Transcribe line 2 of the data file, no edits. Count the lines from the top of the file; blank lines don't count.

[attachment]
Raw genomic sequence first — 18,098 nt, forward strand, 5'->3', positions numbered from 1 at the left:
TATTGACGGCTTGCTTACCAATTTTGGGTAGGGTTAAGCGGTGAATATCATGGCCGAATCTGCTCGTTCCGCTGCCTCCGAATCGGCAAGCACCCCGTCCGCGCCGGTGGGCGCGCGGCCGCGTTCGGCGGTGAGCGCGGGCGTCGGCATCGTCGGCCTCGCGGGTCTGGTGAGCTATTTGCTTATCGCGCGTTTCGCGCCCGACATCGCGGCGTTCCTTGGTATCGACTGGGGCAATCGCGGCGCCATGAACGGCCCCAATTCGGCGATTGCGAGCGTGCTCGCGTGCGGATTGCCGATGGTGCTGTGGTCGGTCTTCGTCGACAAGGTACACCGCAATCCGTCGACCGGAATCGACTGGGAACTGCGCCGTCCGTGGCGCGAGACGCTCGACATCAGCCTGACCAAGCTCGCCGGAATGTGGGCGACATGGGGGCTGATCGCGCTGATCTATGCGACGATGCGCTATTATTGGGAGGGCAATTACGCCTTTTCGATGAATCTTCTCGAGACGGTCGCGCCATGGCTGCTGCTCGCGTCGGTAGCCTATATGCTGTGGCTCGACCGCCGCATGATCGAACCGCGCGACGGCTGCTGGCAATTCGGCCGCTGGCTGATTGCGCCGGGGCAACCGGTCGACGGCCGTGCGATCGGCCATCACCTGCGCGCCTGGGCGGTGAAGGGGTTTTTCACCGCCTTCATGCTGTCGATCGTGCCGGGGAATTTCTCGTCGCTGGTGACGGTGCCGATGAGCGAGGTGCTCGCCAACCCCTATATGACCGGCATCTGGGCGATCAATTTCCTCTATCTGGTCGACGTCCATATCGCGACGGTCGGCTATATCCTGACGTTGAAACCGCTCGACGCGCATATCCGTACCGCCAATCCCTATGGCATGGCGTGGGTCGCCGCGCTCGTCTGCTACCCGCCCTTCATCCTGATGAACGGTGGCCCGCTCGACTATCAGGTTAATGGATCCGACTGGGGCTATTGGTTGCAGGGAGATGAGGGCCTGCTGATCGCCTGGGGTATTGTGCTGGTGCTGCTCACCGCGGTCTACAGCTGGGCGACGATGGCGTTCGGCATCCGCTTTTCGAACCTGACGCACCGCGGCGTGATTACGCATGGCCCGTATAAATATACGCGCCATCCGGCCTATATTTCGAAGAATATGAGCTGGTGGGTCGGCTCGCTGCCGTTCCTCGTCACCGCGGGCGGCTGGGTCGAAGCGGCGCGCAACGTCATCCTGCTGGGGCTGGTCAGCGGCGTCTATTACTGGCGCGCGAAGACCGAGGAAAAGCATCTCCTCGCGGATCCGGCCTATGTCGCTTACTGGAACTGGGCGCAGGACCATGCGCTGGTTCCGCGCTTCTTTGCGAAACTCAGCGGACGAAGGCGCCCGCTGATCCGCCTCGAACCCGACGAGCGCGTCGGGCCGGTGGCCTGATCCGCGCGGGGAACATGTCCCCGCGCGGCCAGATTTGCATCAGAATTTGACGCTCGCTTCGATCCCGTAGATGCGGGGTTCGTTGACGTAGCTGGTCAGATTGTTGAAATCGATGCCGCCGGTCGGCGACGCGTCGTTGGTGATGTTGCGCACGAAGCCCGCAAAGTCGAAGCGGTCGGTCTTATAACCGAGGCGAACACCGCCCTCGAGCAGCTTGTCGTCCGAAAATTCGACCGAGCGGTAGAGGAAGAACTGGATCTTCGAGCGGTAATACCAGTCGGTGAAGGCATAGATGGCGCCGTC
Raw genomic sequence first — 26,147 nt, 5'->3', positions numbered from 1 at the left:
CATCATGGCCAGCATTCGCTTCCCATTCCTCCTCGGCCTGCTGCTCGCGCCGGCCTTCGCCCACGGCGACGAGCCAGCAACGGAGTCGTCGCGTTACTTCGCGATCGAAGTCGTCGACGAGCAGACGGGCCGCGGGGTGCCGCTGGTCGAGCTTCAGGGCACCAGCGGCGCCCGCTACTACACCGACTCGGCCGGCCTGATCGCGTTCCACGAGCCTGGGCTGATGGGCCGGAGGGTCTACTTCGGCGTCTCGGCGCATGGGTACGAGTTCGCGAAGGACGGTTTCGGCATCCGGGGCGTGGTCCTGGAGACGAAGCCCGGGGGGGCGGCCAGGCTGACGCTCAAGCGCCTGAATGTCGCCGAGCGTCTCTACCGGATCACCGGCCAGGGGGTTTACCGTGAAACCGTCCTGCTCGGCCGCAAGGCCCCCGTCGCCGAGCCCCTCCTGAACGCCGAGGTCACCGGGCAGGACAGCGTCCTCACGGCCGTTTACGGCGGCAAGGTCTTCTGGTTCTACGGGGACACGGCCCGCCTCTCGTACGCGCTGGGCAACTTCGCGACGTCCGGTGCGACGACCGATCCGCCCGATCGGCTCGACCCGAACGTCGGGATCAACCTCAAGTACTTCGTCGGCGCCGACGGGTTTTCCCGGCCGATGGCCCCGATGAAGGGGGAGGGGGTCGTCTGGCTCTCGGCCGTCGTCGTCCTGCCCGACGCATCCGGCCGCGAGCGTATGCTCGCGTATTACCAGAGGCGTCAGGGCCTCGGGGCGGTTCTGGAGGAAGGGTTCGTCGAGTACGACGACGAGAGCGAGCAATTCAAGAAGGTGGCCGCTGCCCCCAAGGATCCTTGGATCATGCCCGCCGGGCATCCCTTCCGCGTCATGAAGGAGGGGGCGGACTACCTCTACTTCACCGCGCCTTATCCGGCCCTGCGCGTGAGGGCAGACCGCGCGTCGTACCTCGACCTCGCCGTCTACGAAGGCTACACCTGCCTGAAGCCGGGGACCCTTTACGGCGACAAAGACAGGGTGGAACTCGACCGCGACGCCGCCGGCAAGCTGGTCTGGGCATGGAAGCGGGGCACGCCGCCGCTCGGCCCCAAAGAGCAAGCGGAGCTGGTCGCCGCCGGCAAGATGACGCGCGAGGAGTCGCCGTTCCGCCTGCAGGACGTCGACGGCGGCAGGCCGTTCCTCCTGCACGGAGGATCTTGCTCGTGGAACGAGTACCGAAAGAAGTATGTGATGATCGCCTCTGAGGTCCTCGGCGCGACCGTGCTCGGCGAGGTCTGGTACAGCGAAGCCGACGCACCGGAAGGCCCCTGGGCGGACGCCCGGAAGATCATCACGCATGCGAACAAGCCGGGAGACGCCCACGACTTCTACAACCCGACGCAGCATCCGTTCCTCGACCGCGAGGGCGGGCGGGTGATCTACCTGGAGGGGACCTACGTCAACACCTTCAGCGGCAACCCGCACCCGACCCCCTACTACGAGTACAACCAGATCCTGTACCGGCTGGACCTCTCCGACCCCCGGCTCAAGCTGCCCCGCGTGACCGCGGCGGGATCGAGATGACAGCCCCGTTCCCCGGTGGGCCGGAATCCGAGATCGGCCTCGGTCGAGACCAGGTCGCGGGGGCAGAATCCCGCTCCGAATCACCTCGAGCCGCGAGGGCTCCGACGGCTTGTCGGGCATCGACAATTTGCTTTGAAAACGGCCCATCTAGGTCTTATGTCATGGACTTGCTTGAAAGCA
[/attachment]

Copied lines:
TATTGACGGCTTGCTTACCAATTTTGGGTAGGGTTAAGCGGTGAATATCATGGCCGAATCTGCTCGTTCCGCTGCCTCCGAATCGGCAAGCACCCCGTCCGCGCCGGTGGGCGCGCGGCCGCGTTCGGCGGTGAGCGCGGGCGTCGGCATCGTCGGCCTCGCGGGTCTGGTGAGCTATTTGCTTATCGCGCGTTTCGCGCCCGACATCGCGGCGTTCCTTGGTATCGACTGGGGCAATCGCGGCGCCATGAACGGCCCCAATTCGGCGATTGCGAGCGTGCTCGCGTGCGGATTGCCGATGGTGCTGTGGTCGGTCTTCGTCGACAAGGTACACCGCAATCCGTCGACCGGAATCGACTGGGAACTGCGCCGTCCGTGGCGCGAGACGCTCGACATCAGCCTGACCAAGCTCGCCGGAATGTGGGCGACATGGGGGCTGATCGCGCTGATCTATGCGACGATGCGCTATTATTGGGAGGGCAATTACGCCTTTTCGATGAATCTTCTCGAGACGGTCGCGCCATGGCTGCTGCTCGCGTCGGTAGCCTATATGCTGTGGCTCGACCGCCGCATGATCGAACCGCGCGACGGCTGCTGGCAATTCGGCCGCTGGCTGATTGCGCCGGGGCAACCGGTCGACGGCCGTGCGATCGGCCATCACCTGCGCGCCTGGGCGGTGAAGGGGTTTTTCACCGCCTTCATGCTGTCGATCGTGCCGGGGAATTTCTCGTCGCTGGTGACGGTGCCGATGAGCGAGGTGCTCGCCAACCCCTATATGACCGGCATCTGGGCGATCAATTTCCTCTATCTGGTCGACGTCCATATCGCGACGGTCGGCTATATCCTGACGTTGAAACCGCTCGACGCGCATATCCGTACCGCCAATCCCTATGGCATGGCGTGGGTCGCCGCGCTCGTCTGCTACCCGCCCTTCATCCTGATGAACGGTGGCCCGCTCGACTATCAGGTTAATGGATCCGACTGGGGCTATTGGTTGCAGGGAGATGAGGGCCTGCTGATCGCCTGGGGTATTGTGCTGGTGCTGCTCACCGCGGTCTACAGCTGGGCGACGATGGCGTTCGGCATCCGCTTTTCGAACCTGACGCACCGCGGCGTGATTACGCATGGCCCGTATAAATATACGCGCCATCCGGCCTATATTTCGAAGAATATGAGCTGGTGGGTCGGCTCGCTGCCGTTCCTCGTCACCGCGGGCGGCTGGGTCGAAGCGGCGCGCAACGTCATCCTGCTGGGGCTGGTCAGCGGCGTCTATTACTGGCGCGCGAAGACCGAGGAAAAGCATCTCCTCGCGGATCCGGCCTATGTCGCTTACTGGAACTGGGCGCAGGACCATGCGCTGGTTCCGCGCTTCTTTGCGAAACTCAGCGGACGAAGGCGCCCGCTGATCCGCCTCGAACCCGACGAGCGCGTCGGGCCGGTGGCCTGATCCGCGCGGGGAACATGTCCCCGCGCGGCCAGATTTGCATCAGAATTTGACGCTCGCTTCGATCCCGTAGATGCGGGGTTCGTTGACGTAGCTGGTCAGATTGTTGAAATCGATGCCGCCGGTCGGCGACGCGTCGTTGGTGATGTTGCGCACGAAGCCCGCAAAGTCGAAGCGGTCGGTCTTATAACCGAGGCGAACACCGCCCTCGAGCAGCTTGTCGTCCGAAAATTCGACCGAGCGGTAGAGGAAGAACTGGATCTTCGAGCGGTAATACCAGTCGGTGAAGGCATAGATGGCGCCGTC